FIG. 1 shows schematically a side view of a merchandise display rack incorporating a number of vertically spaced gravity feed devices,
FIG. 2 is a front view of a top portion of the rack shown in FIG. 1, and
FIG. 3 shows in more detail the pivotal mounting of the tracks of a gravity feed device according to the invention,
FIG. 4 is a side view of a modified track, and
FIG. 5 is a cross-section through a series of modified tracks.
Referring first to FIG. 1 of the drawings, there is shown a merchandise display rack 10 of the gravity feed type comprising a base structure 11 permitting free standing of the rack 10, a pair of spaced back support posts 12 (only one of which is shown) and a pair of spaced front support posts 13 (FIG. 2). The support posts extend vertically from base structure 11 and are connected together by base space bars 14, top spacer bars 15 and front spacer bar 16 (FIG. 2), thereby providing an `open` frame display rack.
Pivotally mounted within the frame are five sets of vertically spaced gravity feed devices 17. Each device 17 basically comprises a series of five tracks 18 in each of which a row of bottles 19 is supported in tandem for gravity feed to the forward end of rack 10, and stop means comprising a stirrup like structure 20. The series of tracks 18 of each device and their mounting within the rack 10 is shown in more detail in FIG. 3.
Each device 17 includes a track support rod 21 which extends transversely of the tracks and terminates in a trunnion 22 at its opposite ends each of which trunnions are journalled in bearings 23 provided in both front support posts 13. The rod 21 includes a sheath 21a from which depend the series of tracks 18. The tracks 18 are welded or otherwise fixed to sheath 21a. The track series is formed by a number of elongate components 24 of sheet material having a `U`-shaped cross-section. The base 25 of the `U` is connected as by welding to the sheath 21a of support rod 21 so as to provide an inverted `U`-shaped element. The limbs 26, 27 respectively of element 24 terminate in outwardly turned flanges 26a, 27a each of which provides a rail on which the neck flange 19a of a suitable bottle can engage. As can be seen from FIG. 3 the rail pair of each track 18 is provided by adjacent `U`-elements 24 so that one `U`-shaped element provides the adjacent rails of neighbouring tracks. Thus, a series of tracks are formed each having a pair of spaced parallel rails on which the neck flange 19a of suitable bottles can engage (see FIG. 2). The spacing between adjacent rails of a track can be altered by means of detachable strips 28 (FIG. 3). Strips 28 are pressed onto the free edge of such rail of a pair to decrease the distance between the rails whereby the track can receive a bottle having a relatively small neck flange. Advantageously, the detachable strips 28 are formed from a material having a low coefficient of friction such as Teflon (Registered Trade Mark) to enhance the sliding gravity feed of bottles relative to the track. It is also envisaged that the device 17 comprises only one track 18 or alternately a series of independently pivotable tracks 18. In the latter case the construction shown in FIG. 3 is modified by splitting the sheath 21a at appropriate locations between adjacent tracks 18 to provide a series of sheath portions and also separating each `U`-shaped component along its base 25 so as to provide a pair of track elements. Instead of separating the `U` components it is also envisaged that the base 25 of the `U` could be attached intermediate the ends of a sheath portion so that it would be located immediately above the bottle tops, in which case the flanges 26a, 27a would be turned inwardly to face one another in order to provide the rails of the track.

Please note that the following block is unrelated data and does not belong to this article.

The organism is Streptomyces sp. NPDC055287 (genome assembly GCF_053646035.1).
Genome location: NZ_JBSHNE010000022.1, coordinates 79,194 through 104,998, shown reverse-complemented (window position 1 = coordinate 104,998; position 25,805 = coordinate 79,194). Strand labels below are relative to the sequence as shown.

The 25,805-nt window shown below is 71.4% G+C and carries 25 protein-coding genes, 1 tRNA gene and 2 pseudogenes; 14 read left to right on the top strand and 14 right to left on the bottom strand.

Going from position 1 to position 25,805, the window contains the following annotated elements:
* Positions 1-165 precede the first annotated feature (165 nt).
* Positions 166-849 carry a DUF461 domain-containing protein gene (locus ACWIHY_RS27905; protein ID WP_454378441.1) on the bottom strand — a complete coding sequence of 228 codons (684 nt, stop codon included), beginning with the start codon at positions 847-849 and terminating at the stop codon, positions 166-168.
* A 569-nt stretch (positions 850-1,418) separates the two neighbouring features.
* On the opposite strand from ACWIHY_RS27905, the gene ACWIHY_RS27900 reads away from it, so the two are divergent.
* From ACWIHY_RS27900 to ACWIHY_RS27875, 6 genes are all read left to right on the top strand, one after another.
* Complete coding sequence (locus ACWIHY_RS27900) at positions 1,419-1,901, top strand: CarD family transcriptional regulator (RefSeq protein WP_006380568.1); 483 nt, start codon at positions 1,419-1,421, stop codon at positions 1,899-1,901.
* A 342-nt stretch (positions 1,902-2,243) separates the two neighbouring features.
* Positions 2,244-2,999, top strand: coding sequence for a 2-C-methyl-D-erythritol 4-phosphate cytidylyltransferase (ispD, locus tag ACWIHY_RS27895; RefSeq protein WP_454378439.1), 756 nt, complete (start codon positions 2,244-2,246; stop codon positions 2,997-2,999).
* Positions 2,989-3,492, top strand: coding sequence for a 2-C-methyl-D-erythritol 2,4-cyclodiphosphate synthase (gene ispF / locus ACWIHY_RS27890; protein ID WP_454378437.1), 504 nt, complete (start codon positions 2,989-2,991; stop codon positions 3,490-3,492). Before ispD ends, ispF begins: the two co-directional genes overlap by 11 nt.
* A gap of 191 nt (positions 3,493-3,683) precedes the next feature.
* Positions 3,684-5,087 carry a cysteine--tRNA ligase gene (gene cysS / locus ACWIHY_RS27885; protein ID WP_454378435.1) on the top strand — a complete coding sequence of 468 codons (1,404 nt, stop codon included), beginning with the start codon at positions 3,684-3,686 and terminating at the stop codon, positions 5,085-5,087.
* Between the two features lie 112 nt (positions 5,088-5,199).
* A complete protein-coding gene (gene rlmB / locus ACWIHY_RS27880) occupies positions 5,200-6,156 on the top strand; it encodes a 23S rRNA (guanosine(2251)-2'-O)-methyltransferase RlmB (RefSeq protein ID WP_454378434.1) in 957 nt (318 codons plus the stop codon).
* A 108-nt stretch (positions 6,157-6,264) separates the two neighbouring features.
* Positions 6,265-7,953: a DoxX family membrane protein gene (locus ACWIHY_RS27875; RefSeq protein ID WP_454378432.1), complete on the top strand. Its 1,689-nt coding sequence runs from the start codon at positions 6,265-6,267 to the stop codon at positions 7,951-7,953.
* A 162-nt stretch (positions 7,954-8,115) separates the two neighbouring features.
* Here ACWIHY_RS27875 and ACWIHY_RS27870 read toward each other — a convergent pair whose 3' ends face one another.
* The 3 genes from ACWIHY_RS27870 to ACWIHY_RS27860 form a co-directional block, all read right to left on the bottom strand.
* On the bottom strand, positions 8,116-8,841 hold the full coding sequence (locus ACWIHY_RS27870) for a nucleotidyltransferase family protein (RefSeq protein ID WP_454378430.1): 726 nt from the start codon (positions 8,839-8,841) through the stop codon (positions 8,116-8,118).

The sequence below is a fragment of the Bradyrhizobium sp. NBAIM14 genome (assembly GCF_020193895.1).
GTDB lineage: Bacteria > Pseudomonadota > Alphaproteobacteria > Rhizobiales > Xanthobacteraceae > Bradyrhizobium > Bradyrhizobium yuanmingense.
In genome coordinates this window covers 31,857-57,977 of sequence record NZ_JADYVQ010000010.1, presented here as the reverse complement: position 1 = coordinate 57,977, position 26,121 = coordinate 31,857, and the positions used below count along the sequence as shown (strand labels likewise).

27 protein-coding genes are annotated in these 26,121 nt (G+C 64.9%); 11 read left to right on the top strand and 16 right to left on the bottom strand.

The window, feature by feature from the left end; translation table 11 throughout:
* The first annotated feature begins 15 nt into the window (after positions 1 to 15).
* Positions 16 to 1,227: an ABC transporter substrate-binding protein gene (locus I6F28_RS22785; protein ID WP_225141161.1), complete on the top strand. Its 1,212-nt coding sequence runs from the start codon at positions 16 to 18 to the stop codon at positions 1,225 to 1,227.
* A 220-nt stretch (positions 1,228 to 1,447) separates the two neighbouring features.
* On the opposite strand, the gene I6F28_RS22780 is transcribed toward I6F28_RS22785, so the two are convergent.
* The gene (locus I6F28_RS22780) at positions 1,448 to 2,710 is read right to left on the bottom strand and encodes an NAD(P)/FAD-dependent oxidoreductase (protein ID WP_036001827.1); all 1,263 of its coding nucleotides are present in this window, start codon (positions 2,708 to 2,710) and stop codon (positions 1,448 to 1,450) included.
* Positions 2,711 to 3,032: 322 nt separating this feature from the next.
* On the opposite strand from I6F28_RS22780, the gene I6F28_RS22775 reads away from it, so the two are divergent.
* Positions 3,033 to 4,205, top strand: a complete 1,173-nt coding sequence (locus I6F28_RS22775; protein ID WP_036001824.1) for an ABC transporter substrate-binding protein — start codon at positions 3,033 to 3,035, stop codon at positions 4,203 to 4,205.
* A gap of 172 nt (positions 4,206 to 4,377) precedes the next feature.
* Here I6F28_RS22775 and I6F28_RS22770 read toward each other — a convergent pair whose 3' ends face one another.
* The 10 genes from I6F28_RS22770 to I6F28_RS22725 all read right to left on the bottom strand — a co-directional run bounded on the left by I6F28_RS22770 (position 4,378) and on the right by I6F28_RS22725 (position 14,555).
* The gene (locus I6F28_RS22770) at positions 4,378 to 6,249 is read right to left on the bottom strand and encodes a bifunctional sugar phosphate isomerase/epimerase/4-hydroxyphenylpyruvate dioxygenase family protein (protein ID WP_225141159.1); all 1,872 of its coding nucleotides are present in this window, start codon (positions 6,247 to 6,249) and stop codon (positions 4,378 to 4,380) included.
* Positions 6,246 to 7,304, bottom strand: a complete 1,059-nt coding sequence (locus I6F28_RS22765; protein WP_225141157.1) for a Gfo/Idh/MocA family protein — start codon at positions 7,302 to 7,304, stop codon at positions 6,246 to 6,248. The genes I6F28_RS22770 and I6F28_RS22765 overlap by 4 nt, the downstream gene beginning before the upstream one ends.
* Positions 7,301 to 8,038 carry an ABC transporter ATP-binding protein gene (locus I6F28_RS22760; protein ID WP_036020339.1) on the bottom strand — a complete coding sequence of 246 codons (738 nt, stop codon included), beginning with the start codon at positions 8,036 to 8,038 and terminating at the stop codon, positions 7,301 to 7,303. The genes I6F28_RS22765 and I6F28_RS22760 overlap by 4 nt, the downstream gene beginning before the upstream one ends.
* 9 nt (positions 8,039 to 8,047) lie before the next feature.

The stirrup like structure 20 is provided at the forward end of each device 17 to stop gravity feed movement of the lead bottles in the device, and also to present a bottle to a prospective purchaser and to facilitate loading the device. Each stirrup like structure 20 comprises a support platform 29 having side walls 30 and a front wall 31. The stirrup 20 is supported by arms 32, 33 extending from adjacent the forward end of the first and last tracks 18 in a series of tracks such that the support platform itself is slung below and immediately forward the series of tracks.
When a device is empty, i.e. when no bottles are present on its tracks, the device adopts the position shown by the lowermost device in FIG. 1. In this position the series of tracks 18 are pivoted into a loading configuration, in which the back end of the first and last tracks abuts one stop 34 of a pair of limiting stops 34, 35. The limiting stops 34, 35 are provided to limit the pivotal movement of the series of tracks within the frame structure. However, other appropriate stop devices also are envisaged. For example, sheath 21a could be radially slotted to receive a projection carried by rod 21 in order to prevent tilting movement of the device. In the view shown, when the tracks are in abutment with stops 34 they are inclined forwardly at an angle of about 3° to the horizontal. In this loading positions bottles can be loaded one after another onto the tracks by sliding them along the rails without there being a tendency for these bottles to slide forwardly off the tracks. Hence, the gravity feed effect is minimized. The 3° angle at which the tracks are constrained to adopt during loading can, of course, be varied depending on the weight of bottles, the relative coefficient of friction between the bottles and the rails and on a number of other factors.
The fulcrum of the device is chosen such that the series of tracks will be maintained in the loading position until such time as the last lead bottle has been received on the support platform 29 of the stirrup 20.
The condition is shown in the lowermost device of FIG. 1 where all the tracks are fully loaded each with four bottles and bottles have yet to be accommodated in the stirrup 20 to complete the loading of the device. As can be seen, the pivotal mounting of the rod 21 to the front support posts 13 is positioned further toward the forward end of the tracks than the rearward end.